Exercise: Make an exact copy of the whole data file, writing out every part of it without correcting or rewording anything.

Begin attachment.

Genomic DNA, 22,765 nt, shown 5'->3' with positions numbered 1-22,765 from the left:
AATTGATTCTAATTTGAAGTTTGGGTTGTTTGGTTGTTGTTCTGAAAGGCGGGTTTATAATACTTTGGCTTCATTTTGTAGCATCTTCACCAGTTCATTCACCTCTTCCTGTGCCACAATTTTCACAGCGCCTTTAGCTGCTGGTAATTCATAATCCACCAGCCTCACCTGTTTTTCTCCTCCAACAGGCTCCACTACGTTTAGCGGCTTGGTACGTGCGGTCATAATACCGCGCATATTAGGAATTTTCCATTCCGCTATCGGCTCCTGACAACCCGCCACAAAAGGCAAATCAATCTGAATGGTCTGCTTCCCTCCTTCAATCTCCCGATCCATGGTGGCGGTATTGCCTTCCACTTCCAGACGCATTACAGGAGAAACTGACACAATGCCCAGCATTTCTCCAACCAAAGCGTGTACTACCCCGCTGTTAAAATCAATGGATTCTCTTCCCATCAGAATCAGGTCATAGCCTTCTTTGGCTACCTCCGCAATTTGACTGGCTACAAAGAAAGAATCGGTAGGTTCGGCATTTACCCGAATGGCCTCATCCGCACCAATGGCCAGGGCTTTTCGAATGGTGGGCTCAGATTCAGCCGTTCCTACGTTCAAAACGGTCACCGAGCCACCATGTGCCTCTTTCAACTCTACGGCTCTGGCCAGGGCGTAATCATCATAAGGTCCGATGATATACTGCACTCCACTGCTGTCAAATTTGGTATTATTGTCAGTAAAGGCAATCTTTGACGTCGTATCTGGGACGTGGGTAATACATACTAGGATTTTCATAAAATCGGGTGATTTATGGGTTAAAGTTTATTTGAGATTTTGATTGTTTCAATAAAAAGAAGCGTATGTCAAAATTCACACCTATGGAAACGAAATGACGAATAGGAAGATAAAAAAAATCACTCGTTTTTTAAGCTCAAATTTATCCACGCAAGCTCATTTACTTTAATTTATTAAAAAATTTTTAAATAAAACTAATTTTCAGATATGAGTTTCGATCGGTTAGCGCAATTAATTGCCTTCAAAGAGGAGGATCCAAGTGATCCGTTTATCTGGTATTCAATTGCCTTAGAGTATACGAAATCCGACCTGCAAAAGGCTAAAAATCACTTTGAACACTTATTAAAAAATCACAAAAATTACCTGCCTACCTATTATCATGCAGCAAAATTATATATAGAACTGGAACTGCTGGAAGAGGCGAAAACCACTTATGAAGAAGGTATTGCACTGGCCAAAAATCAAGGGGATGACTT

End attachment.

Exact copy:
Genomic DNA, 22,765 nt, shown 5'->3' with positions numbered 1-22,765 from the left:
AATTGATTCTAATTTGAAGTTTGGGTTGTTTGGTTGTTGTTCTGAAAGGCGGGTTTATAATACTTTGGCTTCATTTTGTAGCATCTTCACCAGTTCATTCACCTCTTCCTGTGCCACAATTTTCACAGCGCCTTTAGCTGCTGGTAATTCATAATCCACCAGCCTCACCTGTTTTTCTCCTCCAACAGGCTCCACTACGTTTAGCGGCTTGGTACGTGCGGTCATAATACCGCGCATATTAGGAATTTTCCATTCCGCTATCGGCTCCTGACAACCCGCCACAAAAGGCAAATCAATCTGAATGGTCTGCTTCCCTCCTTCAATCTCCCGATCCATGGTGGCGGTATTGCCTTCCACTTCCAGACGCATTACAGGAGAAACTGACACAATGCCCAGCATTTCTCCAACCAAAGCGTGTACTACCCCGCTGTTAAAATCAATGGATTCTCTTCCCATCAGAATCAGGTCATAGCCTTCTTTGGCTACCTCCGCAATTTGACTGGCTACAAAGAAAGAATCGGTAGGTTCGGCATTTACCCGAATGGCCTCATCCGCACCAATGGCCAGGGCTTTTCGAATGGTGGGCTCAGATTCAGCCGTTCCTACGTTCAAAACGGTCACCGAGCCACCATGTGCCTCTTTCAACTCTACGGCTCTGGCCAGGGCGTAATCATCATAAGGTCCGATGATATACTGCACTCCACTGCTGTCAAATTTGGTATTATTGTCAGTAAAGGCAATCTTTGACGTCGTATCTGGGACGTGGGTAATACATACTAGGATTTTCATAAAATCGGGTGATTTATGGGTTAAAGTTTATTTGAGATTTTGATTGTTTCAATAAAAAGAAGCGTATGTCAAAATTCACACCTATGGAAACGAAATGACGAATAGGAAGATAAAAAAAATCACTCGTTTTTTAAGCTCAAATTTATCCACGCAAGCTCATTTACTTTAATTTATTAAAAAATTTTTAAATAAAACTAATTTTCAGATATGAGTTTCGATCGGTTAGCGCAATTAATTGCCTTCAAAGAGGAGGATCCAAGTGATCCGTTTATCTGGTATTCAATTGCCTTAGAGTATACGAAATCCGACCTGCAAAAGGCTAAAAATCACTTTGAACACTTATTAAAAAATCACAAAAATTACCTGCCTACCTATTATCATGCAGCAAAATTATATATAGAACTGGAACTGCTGGAAGAGGCGAAAACCACTTATGAAGAAGGTATTGCACTGGCCAAAAATCAAGGGGATGACTT